Forty-five years ago, I was a member of the Attica Observers Committee during the historic uprisings at Attica State Prison. These riots were organized by incarcerated people who demanded basic rights and more humane prison conditions. I was called to help them peacefully negotiate with prison officials, but it soon became violent when the state responded with tear gas and guns.
I remember walking into the Attica Prison yard with two formerly incarcerated men from The Fortune Society and sensing the danger of the situation. We felt anger in the air as we saw state troopers with rifles and witnessed guards yelling racial insults at the rioters. I feared that we wouldn’t survive the weekend.
In the end, 43 people died. With the large number of unidentified bodies and wounded people, Fortune set up a phone bank and called the families of people who had been injured or killed. We also organized a procession and burial for men whose bodies were unclaimed.
Last week, I shared these experiences at Attica: Then and Now, which Fortune hosted to commemorate the 45th anniversary of the riots. At this event, I joined four other panelists in discussing the significance of the Attica riots today. Two of these panelists were at Attica during the riots—one of them had been shot twice. They kept the legacy of Attica alive for the audience through their inspiring stories.
When I spoke about the riots, I wanted people to see the importance of staying out of prison and avoiding situations that might lead to criminal justice system involvement. As the Attica riots showed, this is a system that does not treat people with the dignity and respect they deserve.
Attica: Then and Now also symbolized the important role that Fortune has played in the history of fixing a broken criminal justice system. For almost 50 years, we have provided clients with the resources to rebuild their lives, preventing them from experiencing the same inhumane prison conditions that caused the Attica uprisings.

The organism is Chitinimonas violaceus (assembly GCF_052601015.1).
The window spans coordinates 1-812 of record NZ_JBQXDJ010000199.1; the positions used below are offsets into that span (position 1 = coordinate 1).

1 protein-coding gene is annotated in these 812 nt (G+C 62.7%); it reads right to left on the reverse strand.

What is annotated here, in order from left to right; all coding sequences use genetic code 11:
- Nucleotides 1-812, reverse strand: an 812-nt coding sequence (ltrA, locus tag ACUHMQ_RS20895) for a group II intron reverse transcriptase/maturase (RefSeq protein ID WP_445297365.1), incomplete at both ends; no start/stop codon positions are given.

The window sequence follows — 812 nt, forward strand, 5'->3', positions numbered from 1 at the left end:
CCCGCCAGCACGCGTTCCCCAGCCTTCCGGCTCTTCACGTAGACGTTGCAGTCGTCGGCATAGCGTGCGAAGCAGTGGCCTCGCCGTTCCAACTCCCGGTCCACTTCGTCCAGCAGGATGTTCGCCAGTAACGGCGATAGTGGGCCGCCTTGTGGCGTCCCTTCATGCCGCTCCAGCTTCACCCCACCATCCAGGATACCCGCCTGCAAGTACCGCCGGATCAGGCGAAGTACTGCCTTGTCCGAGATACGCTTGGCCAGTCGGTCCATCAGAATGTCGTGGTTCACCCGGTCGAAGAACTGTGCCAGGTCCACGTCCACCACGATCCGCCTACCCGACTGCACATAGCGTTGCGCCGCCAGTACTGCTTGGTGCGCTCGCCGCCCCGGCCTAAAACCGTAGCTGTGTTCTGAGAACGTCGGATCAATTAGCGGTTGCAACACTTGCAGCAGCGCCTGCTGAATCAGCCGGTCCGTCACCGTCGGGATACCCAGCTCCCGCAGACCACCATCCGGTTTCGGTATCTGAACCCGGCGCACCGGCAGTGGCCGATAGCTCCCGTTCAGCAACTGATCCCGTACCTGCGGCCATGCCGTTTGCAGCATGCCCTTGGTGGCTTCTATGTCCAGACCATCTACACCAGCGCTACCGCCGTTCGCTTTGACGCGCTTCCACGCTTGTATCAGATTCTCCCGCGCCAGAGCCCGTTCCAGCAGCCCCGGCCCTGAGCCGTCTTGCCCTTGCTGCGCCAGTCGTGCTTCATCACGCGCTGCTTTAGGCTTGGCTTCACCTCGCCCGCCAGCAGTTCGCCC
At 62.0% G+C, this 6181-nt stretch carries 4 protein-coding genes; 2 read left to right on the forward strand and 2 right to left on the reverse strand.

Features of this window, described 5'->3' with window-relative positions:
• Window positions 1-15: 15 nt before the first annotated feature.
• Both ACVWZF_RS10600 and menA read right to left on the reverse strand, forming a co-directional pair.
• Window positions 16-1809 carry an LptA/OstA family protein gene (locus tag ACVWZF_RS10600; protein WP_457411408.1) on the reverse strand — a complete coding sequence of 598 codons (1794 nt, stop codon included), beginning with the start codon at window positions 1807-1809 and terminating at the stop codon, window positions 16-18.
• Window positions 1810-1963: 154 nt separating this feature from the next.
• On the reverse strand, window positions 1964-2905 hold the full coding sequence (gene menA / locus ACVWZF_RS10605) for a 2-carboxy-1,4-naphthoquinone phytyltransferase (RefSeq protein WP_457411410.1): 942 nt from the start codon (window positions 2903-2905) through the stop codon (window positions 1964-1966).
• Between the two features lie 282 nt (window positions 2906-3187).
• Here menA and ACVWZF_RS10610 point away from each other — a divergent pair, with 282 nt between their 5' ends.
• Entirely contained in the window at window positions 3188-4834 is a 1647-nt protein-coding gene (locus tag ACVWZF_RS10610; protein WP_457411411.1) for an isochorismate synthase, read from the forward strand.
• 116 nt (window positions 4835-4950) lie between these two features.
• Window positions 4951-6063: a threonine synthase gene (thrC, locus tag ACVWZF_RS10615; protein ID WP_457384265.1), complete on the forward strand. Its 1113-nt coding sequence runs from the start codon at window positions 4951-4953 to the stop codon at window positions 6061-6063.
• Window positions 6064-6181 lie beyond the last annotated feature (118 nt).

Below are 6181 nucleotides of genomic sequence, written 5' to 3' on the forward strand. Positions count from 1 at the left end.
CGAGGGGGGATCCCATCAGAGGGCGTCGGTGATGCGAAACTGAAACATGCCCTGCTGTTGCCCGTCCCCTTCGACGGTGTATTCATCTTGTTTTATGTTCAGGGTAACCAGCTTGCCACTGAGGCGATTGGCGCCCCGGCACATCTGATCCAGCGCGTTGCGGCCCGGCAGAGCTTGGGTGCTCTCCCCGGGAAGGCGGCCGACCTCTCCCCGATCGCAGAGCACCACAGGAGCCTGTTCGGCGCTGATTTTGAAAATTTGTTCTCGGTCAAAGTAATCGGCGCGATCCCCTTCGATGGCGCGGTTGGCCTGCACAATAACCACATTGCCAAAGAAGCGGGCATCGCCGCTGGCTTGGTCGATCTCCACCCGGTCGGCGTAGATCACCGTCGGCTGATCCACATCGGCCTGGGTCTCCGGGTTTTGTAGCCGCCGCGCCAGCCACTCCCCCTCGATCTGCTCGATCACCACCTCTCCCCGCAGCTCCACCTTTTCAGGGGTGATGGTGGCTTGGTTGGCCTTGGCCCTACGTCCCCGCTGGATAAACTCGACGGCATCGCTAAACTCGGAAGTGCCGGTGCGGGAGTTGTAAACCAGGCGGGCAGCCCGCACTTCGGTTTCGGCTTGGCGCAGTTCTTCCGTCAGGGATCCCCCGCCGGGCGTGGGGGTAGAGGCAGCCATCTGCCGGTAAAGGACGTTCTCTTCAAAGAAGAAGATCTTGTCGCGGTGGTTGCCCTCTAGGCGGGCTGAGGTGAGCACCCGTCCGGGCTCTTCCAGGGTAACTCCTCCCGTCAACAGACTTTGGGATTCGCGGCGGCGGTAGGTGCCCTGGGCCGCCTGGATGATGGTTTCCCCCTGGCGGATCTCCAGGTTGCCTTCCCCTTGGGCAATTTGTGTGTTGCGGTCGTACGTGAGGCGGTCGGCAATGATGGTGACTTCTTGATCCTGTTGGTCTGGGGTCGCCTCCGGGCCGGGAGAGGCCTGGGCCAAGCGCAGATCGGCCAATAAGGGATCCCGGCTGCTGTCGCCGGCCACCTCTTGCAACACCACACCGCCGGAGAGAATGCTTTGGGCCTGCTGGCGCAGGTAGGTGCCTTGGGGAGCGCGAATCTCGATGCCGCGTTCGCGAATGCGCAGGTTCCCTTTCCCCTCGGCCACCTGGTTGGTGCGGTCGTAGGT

Our Alternative to Incarceration (ATI) program has allowed hundreds of people to avoid serving long prison sentences. Through services ranging from housing to employment, we have also helped thousands of other clients rebuild their lives instead of continuously experiencing the abuses that occur within America’s jails and prisons every day. The David Rothenberg Center for Public Policy has advocated for policies that would increase the rights of all incarcerated people and improve their living conditions.
Fortune’s work shows that the lessons of Attica continue to affect us today. These lessons are especially important during an age when there are still over 2.2 million people incarcerated in America’s jails and prisons. Many of these individuals live in the same conditions that sparked the uprisings 45 years ago. While the Attica riots created public awareness about prison abuses and paved the way for reform, there is still much more that needs to be done.
In light of the 45th anniversary of the Attica riots, we must reflect on the milestones they set as well as the challenges that lay ahead of us. It is crucial that we keep the legacy of Attica alive by fighting for the dignity and rights of all incarcerated people. Through our advocacy and services, Fortune will build on the foundations set by the Attica riots and continue to play a crucial role in the creation of a fair, humane, and rehabilitative correctional system.